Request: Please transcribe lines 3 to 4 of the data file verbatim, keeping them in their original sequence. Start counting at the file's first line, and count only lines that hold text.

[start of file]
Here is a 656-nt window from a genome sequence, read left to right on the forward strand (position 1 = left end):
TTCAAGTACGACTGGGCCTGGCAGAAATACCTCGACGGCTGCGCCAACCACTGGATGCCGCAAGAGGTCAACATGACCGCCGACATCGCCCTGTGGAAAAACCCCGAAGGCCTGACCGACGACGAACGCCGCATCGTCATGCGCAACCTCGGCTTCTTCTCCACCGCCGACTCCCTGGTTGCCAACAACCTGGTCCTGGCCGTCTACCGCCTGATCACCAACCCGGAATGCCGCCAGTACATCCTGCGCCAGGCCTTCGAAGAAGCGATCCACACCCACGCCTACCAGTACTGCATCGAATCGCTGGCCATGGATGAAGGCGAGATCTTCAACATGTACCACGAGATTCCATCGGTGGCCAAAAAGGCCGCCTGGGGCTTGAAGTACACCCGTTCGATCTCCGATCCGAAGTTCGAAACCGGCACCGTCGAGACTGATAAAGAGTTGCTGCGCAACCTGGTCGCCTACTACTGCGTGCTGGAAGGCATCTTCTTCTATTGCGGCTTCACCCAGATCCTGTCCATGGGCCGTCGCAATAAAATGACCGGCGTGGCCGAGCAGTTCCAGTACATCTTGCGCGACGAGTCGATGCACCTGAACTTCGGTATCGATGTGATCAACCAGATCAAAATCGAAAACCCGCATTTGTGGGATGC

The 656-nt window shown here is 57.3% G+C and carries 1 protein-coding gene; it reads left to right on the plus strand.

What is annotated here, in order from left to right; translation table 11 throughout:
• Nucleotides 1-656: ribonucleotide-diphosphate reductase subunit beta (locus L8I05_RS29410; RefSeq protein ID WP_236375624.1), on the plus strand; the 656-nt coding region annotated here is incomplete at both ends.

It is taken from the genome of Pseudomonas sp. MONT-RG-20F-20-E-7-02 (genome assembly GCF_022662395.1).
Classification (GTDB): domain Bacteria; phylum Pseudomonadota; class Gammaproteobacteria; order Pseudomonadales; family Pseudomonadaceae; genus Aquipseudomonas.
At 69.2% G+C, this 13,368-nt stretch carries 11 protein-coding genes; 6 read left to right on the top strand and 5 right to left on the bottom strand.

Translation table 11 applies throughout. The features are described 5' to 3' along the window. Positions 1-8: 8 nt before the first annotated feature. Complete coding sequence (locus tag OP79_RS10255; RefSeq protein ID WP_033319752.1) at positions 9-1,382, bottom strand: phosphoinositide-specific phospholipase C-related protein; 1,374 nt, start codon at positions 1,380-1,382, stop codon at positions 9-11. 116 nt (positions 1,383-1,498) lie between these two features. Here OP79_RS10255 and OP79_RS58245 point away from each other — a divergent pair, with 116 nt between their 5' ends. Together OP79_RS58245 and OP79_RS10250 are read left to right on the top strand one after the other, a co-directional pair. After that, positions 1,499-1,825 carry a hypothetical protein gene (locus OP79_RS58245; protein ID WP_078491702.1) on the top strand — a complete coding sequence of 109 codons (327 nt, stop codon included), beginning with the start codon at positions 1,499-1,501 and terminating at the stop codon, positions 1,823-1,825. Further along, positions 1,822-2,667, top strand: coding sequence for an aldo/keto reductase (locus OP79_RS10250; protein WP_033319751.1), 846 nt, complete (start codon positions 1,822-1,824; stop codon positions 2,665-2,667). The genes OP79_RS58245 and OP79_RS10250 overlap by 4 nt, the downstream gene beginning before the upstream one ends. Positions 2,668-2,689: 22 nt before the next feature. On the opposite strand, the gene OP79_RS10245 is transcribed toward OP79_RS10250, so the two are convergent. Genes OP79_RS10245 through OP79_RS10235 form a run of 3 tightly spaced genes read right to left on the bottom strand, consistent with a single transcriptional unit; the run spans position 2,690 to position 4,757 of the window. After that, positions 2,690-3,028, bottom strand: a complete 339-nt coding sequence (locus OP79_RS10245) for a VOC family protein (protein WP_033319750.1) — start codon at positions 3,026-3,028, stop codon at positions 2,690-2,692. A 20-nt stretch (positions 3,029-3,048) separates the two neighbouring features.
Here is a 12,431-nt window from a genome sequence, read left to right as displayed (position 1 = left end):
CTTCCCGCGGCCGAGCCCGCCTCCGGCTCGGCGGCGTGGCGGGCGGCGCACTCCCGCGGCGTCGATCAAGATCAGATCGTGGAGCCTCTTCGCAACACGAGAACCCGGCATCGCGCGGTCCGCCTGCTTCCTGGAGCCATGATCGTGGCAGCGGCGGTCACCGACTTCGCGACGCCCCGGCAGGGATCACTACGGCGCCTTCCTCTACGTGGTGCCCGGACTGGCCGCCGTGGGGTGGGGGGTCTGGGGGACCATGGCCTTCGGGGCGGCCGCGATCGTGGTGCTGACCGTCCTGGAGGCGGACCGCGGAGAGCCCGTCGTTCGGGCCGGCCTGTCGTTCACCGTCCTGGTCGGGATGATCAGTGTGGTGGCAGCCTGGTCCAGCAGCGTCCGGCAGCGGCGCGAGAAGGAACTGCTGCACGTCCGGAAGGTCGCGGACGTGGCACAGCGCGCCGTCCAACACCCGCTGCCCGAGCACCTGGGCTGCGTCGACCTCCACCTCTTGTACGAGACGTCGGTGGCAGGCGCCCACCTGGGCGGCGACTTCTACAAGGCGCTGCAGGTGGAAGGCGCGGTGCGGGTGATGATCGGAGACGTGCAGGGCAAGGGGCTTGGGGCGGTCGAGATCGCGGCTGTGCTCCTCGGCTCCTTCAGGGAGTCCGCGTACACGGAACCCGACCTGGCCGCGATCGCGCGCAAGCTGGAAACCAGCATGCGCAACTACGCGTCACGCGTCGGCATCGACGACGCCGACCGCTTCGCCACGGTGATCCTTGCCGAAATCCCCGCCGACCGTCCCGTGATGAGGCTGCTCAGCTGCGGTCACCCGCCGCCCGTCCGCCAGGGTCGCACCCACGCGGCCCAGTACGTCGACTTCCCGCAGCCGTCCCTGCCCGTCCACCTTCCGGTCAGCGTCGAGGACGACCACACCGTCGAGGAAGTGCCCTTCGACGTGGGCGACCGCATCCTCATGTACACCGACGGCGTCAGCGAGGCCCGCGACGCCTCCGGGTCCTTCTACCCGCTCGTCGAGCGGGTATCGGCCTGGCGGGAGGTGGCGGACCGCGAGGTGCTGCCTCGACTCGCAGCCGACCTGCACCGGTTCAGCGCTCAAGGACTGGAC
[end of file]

The 656-nt window shown here is 57.3% G+C and carries 1 protein-coding gene; it reads left to right on the plus strand.

What is annotated here, in order from left to right; translation table 11 throughout: